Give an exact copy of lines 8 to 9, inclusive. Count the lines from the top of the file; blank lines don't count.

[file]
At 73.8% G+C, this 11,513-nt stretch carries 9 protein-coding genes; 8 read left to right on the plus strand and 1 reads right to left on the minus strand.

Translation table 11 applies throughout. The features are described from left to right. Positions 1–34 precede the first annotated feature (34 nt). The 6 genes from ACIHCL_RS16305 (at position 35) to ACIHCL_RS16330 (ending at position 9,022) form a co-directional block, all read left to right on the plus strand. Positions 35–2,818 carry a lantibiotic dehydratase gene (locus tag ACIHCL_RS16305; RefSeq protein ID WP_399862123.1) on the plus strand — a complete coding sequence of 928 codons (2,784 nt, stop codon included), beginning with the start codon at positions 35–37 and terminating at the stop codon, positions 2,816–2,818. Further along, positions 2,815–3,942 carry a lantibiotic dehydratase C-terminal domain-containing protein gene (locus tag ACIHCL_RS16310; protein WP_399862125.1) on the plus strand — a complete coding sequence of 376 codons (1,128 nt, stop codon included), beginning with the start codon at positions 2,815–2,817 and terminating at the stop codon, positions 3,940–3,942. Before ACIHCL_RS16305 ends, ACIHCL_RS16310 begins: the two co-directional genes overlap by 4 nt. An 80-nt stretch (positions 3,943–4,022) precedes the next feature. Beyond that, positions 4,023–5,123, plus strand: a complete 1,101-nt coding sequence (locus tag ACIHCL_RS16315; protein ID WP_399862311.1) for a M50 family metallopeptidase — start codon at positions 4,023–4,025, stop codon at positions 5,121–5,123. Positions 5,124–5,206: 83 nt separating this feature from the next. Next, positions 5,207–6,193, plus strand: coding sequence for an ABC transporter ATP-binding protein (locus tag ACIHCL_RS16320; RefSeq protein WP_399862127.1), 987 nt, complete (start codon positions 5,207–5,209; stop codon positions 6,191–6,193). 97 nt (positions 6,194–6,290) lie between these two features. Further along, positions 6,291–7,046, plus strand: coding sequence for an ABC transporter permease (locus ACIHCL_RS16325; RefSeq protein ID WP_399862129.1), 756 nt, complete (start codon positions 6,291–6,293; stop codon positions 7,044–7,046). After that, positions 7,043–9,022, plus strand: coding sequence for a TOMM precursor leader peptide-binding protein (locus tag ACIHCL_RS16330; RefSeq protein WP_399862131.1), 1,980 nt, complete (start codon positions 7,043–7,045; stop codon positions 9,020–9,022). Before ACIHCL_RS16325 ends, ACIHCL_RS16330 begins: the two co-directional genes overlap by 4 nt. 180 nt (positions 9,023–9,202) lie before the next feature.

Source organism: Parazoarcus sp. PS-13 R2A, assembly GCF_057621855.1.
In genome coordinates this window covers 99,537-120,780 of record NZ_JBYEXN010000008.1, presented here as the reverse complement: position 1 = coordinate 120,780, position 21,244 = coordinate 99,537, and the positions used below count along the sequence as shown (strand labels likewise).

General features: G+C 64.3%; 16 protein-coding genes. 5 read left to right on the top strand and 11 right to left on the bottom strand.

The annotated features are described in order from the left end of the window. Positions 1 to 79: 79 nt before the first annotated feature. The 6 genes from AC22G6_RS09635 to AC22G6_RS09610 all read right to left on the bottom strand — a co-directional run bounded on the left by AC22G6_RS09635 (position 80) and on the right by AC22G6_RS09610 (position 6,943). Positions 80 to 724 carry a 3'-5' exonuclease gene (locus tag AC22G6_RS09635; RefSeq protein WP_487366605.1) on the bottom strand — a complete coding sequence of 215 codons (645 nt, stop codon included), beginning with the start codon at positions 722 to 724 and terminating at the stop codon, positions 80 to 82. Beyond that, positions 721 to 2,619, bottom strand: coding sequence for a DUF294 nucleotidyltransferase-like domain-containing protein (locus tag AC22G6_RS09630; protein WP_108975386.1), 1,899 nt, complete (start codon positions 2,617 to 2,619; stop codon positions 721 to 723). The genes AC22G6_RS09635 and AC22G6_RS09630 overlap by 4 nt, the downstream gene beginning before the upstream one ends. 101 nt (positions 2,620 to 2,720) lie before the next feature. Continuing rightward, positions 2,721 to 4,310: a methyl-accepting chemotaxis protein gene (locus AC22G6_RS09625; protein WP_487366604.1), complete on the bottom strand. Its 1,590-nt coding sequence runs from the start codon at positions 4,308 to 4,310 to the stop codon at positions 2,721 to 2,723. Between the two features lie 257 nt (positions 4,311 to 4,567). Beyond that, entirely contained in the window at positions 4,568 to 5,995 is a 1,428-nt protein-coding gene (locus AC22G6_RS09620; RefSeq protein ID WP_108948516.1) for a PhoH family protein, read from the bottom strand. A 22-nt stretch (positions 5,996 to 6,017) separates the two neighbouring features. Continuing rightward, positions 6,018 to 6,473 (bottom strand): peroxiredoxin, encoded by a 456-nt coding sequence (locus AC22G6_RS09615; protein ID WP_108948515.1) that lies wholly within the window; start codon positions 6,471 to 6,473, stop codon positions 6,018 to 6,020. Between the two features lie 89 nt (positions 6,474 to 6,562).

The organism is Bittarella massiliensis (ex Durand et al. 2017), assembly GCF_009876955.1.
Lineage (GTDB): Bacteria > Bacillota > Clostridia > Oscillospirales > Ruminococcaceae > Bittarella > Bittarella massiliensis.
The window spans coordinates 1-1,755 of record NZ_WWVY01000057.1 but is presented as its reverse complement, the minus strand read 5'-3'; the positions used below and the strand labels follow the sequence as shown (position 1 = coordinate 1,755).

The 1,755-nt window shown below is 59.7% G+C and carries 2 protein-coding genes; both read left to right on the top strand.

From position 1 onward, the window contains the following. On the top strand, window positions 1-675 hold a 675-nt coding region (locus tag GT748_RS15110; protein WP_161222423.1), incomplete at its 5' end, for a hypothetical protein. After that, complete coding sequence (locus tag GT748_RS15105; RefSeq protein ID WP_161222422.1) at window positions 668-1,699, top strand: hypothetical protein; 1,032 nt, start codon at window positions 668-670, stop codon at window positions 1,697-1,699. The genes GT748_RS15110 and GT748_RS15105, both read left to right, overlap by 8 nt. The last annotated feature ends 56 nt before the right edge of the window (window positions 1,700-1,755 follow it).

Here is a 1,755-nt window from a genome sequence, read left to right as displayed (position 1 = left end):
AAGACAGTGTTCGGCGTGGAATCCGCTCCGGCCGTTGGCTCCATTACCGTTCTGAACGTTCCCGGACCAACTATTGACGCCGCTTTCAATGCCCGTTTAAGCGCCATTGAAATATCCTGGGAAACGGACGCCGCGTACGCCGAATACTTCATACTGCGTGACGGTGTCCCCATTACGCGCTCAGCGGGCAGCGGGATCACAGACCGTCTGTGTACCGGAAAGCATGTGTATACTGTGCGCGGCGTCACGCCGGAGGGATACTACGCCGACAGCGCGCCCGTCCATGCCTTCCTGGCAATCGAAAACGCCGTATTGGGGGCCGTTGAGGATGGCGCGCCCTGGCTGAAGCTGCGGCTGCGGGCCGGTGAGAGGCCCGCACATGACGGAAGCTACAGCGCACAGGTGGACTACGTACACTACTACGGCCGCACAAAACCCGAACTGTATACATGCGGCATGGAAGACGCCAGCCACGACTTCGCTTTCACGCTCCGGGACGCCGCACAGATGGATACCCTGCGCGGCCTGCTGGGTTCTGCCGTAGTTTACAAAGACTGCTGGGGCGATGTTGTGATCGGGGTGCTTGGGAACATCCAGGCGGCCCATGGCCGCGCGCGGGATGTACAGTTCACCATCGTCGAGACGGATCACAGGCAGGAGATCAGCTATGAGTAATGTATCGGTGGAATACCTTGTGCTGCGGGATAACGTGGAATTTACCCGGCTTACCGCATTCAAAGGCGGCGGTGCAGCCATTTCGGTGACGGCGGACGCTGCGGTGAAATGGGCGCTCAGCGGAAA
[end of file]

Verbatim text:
Lineage (GTDB): Bacteria > Bacillota > Clostridia > Oscillospirales > Ruminococcaceae > Bittarella > Bittarella massiliensis.
The window spans coordinates 1-1,755 of record NZ_WWVY01000057.1 but is presented as its reverse complement, the minus strand read 5'-3'; the positions used below and the strand labels follow the sequence as shown (position 1 = coordinate 1,755).